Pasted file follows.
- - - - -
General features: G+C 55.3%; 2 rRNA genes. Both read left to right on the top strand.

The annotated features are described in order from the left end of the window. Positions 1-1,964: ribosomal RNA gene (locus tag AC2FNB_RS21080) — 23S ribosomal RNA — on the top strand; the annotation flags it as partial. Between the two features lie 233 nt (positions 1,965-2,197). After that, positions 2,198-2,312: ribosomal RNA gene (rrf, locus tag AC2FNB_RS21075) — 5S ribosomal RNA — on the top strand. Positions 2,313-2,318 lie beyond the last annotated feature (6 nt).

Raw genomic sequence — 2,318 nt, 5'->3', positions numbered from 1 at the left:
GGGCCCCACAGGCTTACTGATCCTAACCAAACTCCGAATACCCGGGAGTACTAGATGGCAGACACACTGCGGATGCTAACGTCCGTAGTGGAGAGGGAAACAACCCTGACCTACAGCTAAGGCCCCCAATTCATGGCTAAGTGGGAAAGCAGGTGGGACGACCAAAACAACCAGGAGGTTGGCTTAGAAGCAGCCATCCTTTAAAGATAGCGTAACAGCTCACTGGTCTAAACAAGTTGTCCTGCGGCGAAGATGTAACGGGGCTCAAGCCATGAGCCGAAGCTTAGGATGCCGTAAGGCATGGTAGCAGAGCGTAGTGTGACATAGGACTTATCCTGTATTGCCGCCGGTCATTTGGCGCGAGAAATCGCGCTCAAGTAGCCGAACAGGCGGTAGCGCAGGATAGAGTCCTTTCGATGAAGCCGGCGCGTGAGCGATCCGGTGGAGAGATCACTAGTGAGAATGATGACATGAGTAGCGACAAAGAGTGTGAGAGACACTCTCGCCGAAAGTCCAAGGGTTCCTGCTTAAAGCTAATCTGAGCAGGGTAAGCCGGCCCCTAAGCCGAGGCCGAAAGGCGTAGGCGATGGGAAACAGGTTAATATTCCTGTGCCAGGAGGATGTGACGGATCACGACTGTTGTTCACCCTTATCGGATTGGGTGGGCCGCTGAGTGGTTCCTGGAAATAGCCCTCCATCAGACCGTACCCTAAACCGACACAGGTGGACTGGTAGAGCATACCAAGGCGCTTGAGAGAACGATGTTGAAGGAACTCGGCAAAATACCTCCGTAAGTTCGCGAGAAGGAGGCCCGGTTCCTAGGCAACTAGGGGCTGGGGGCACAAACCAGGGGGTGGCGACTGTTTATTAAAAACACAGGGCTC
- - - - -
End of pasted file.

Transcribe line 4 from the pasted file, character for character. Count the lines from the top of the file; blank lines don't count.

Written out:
GGGCCCCACAGGCTTACTGATCCTAACCAAACTCCGAATACCCGGGAGTACTAGATGGCAGACACACTGCGGATGCTAACGTCCGTAGTGGAGAGGGAAACAACCCTGACCTACAGCTAAGGCCCCCAATTCATGGCTAAGTGGGAAAGCAGGTGGGACGACCAAAACAACCAGGAGGTTGGCTTAGAAGCAGCCATCCTTTAAAGATAGCGTAACAGCTCACTGGTCTAAACAAGTTGTCCTGCGGCGAAGATGTAACGGGGCTCAAGCCATGAGCCGAAGCTTAGGATGCCGTAAGGCATGGTAGCAGAGCGTAGTGTGACATAGGACTTATCCTGTATTGCCGCCGGTCATTTGGCGCGAGAAATCGCGCTCAAGTAGCCGAACAGGCGGTAGCGCAGGATAGAGTCCTTTCGATGAAGCCGGCGCGTGAGCGATCCGGTGGAGAGATCACTAGTGAGAATGATGACATGAGTAGCGACAAAGAGTGTGAGAGACACTCTCGCCGAAAGTCCAAGGGTTCCTGCTTAAAGCTAATCTGAGCAGGGTAAGCCGGCCCCTAAGCCGAGGCCGAAAGGCGTAGGCGATGGGAAACAGGTTAATATTCCTGTGCCAGGAGGATGTGACGGATCACGACTGTTGTTCACCCTTATCGGATTGGGTGGGCCGCTGAGTGGTTCCTGGAAATAGCCCTCCATCAGACCGTACCCTAAACCGACACAGGTGGACTGGTAGAGCATACCAAGGCGCTTGAGAGAACGATGTTGAAGGAACTCGGCAAAATACCTCCGTAAGTTCGCGAGAAGGAGGCCCGGTTCCTAGGCAACTAGGGGCTGGGGGCACAAACCAGGGGGTGGCGACTGTTTATTAAAAACACAGGGCTC